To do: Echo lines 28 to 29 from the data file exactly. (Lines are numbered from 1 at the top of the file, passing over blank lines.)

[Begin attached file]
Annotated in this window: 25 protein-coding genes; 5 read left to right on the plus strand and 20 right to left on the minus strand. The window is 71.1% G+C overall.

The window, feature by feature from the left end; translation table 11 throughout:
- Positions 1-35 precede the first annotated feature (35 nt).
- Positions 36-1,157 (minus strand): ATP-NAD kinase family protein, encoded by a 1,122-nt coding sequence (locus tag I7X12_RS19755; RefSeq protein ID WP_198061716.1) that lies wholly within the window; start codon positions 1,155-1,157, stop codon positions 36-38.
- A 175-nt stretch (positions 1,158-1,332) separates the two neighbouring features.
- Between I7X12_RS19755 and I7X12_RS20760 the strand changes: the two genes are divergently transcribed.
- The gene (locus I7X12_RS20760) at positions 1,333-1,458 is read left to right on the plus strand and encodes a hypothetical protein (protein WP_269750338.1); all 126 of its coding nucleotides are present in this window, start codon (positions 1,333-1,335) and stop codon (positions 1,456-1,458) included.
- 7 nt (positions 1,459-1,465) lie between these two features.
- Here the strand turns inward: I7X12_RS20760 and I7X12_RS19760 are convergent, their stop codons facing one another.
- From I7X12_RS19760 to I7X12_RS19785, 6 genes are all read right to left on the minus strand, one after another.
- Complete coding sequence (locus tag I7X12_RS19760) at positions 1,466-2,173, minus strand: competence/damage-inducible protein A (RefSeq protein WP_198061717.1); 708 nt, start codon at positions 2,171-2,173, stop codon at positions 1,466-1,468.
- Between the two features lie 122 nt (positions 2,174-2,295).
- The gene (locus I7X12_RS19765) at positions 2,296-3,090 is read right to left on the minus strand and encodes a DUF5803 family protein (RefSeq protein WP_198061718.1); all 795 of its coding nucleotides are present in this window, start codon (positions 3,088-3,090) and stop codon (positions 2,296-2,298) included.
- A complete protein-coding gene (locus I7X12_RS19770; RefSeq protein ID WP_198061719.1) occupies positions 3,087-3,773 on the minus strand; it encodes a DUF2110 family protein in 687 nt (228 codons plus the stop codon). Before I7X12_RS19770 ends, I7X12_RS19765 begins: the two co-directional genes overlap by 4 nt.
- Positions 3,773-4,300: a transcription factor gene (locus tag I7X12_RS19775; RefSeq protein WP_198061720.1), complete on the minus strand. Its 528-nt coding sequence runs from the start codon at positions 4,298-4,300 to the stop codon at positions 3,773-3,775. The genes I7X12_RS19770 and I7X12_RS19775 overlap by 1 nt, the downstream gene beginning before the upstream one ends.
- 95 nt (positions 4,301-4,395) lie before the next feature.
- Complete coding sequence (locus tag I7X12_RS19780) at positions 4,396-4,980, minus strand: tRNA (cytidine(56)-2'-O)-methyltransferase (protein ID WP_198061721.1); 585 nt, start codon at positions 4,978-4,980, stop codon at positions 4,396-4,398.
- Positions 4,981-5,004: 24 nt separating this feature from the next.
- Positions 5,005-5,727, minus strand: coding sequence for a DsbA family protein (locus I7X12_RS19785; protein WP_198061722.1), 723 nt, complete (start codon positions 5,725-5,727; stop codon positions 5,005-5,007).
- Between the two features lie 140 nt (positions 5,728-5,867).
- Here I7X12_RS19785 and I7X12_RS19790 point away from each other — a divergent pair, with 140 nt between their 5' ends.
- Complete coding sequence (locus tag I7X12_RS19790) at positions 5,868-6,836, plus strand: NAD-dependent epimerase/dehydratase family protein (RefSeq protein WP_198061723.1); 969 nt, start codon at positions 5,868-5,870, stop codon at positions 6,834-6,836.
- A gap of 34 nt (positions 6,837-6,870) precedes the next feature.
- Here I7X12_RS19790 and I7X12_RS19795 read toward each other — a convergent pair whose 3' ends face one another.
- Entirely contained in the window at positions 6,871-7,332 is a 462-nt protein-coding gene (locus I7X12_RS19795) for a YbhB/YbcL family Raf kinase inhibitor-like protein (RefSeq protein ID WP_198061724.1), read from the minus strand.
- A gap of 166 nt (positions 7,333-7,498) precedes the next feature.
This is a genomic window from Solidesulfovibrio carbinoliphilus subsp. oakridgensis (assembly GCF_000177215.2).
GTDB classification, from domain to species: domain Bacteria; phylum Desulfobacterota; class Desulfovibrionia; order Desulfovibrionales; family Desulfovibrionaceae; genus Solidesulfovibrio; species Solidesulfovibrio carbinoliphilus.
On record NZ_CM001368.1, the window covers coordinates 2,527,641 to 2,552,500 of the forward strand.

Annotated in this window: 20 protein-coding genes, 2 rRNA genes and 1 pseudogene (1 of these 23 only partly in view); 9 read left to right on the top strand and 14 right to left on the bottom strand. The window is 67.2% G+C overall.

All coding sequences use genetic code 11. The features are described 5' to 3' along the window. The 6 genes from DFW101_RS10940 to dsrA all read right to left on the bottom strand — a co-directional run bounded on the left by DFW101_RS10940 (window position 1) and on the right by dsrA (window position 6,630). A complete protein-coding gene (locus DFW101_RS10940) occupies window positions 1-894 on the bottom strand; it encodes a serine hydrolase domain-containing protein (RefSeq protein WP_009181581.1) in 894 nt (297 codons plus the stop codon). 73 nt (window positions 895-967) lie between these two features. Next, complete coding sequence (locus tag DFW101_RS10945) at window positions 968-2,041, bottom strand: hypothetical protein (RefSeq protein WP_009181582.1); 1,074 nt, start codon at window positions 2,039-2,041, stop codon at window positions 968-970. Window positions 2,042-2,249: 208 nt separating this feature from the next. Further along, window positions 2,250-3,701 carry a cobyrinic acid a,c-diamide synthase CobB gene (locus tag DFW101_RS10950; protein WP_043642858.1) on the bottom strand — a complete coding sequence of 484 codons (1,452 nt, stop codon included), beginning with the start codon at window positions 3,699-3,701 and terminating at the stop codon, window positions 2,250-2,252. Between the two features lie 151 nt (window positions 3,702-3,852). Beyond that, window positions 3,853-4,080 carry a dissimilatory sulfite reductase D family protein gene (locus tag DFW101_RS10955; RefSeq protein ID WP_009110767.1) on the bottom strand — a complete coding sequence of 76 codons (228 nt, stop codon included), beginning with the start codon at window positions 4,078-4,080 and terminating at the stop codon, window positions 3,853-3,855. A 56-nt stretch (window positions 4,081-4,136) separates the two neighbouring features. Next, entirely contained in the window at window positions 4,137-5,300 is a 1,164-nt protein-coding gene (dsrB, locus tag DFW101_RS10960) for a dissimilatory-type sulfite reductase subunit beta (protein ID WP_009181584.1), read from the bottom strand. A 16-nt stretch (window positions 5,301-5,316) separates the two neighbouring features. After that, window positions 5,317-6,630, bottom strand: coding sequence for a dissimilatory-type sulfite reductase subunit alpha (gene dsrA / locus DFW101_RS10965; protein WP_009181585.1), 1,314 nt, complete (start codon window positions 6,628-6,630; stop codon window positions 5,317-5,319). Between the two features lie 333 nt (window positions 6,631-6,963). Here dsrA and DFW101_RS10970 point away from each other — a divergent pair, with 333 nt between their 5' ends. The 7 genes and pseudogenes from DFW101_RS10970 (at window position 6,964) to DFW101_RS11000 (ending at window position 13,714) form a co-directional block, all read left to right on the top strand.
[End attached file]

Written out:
GTDB classification, from domain to species: domain Bacteria; phylum Desulfobacterota; class Desulfovibrionia; order Desulfovibrionales; family Desulfovibrionaceae; genus Solidesulfovibrio; species Solidesulfovibrio carbinoliphilus.
On record NZ_CM001368.1, the window covers coordinates 2,527,641 to 2,552,500 of the forward strand.